- The Jedi Order from Star Wars wants to be this, and sometimes manages it. Most ages of peace and prosperity occur when the Jedi are completely neutral, refusing to take political sides (usually acting as mediators in conflicts) except against any enemy using the Dark Side of the Force. However, they are often drawn into conflicts in both the movies and the EU. The movies present the worst case scenario so far; functional destruction of the Jedi Order. The EU, however, tends to do three things to them when they get involved in politics; massively knock down their numbers to a mere fraction of what they were, push them back to their positions of neutrality and semi-religious protection against the Dark Side, and then proceed to become very conservative, controlling as much of the order as possible. The last one is usually because their political meddling is a result of them giving a lot of freedom to their members; as opposed to the highly oppressed Jedi appearing in the movies, certain periods of republic history had active Jedi be land owners and even reigning monarchs, sometimes with families (usually justified as a political duty). There was, in fact, a 400 year period in which the leaders of the Republic (Supreme Chancellors) were all Jedi without exception.
- A Song of Ice and Fire:
- The sworn brothers of the Night's Watch exist solely to defend the realms of men against the Others (and wildlings beyond the Wall, but they are secondary). This means that they— officially at least— leave all political ambition and allegiance behind and will take help from anyone they can. In practice, of course, this is more easily said than done, and stories and legends would indicate that this has been true for pretty much the Watch's entire history.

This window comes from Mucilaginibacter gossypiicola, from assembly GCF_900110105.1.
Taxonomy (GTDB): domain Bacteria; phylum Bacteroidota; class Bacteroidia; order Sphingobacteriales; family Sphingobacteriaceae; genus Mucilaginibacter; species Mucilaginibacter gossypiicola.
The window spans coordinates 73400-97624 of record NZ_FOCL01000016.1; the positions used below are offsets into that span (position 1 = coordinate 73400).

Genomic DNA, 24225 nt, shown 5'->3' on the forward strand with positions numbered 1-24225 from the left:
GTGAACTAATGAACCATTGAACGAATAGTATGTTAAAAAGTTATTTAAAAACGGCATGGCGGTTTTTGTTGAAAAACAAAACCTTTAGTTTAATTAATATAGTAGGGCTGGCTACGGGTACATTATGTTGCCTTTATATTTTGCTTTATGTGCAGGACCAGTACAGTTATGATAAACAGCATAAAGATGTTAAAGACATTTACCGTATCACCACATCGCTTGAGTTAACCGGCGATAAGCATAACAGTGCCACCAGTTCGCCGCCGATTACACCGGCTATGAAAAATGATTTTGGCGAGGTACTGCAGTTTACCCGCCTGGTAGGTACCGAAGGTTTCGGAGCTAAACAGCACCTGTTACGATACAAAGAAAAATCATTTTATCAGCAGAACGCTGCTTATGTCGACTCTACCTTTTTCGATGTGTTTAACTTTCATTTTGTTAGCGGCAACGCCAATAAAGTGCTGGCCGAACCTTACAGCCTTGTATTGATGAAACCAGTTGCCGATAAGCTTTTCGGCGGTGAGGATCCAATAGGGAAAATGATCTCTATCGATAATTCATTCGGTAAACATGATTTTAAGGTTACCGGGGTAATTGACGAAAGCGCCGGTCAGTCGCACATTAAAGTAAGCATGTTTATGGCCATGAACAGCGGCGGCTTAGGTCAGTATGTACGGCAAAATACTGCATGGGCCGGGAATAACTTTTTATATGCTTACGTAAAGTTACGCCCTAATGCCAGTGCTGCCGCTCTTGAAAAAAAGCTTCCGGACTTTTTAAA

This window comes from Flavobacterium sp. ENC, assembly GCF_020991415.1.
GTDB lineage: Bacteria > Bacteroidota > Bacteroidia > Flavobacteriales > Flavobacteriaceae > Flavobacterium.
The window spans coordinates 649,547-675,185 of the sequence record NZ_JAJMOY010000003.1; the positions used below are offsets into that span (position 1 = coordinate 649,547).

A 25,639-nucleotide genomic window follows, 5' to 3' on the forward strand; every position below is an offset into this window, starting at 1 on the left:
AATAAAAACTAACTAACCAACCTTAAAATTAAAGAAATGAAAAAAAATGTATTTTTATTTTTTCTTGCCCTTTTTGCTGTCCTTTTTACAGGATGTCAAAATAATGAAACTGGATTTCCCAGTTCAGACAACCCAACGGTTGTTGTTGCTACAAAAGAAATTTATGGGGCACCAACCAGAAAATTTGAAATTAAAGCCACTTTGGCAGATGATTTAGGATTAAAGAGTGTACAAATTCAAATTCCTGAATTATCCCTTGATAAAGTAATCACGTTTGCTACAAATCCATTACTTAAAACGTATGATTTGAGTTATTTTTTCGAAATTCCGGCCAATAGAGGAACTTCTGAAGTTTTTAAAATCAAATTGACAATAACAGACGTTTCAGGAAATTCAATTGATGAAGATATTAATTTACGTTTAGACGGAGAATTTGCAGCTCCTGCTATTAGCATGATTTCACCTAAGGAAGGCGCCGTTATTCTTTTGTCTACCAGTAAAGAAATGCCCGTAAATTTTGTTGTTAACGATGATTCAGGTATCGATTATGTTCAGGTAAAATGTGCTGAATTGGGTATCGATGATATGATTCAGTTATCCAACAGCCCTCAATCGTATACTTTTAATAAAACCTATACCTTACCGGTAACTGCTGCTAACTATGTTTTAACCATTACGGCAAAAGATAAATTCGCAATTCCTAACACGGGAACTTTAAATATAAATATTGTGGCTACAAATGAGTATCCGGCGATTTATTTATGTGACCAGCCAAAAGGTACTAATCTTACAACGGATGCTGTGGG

- The Maesters of Oldtown, similarly, are an order of monk-like scholars who officially serve only as advisers and are meant to be neutral in the politics of the realm. Opinions differ on how sincere their protestations of neutrality are, however, and there are several hints that the leadership of the order may be pursuing its own agenda.
- The eponymous witchers in The Witcher series were invented to kill the monsters that invaded the world after the Conjunction of the Spheres. Although they have no universal code of conduct, taking sides is bad for their business, so most avoid it. The entire Blood of the Elves saga spans from the fact that the witchers (Geralt in particular) get involved in the power-play around Cirilla.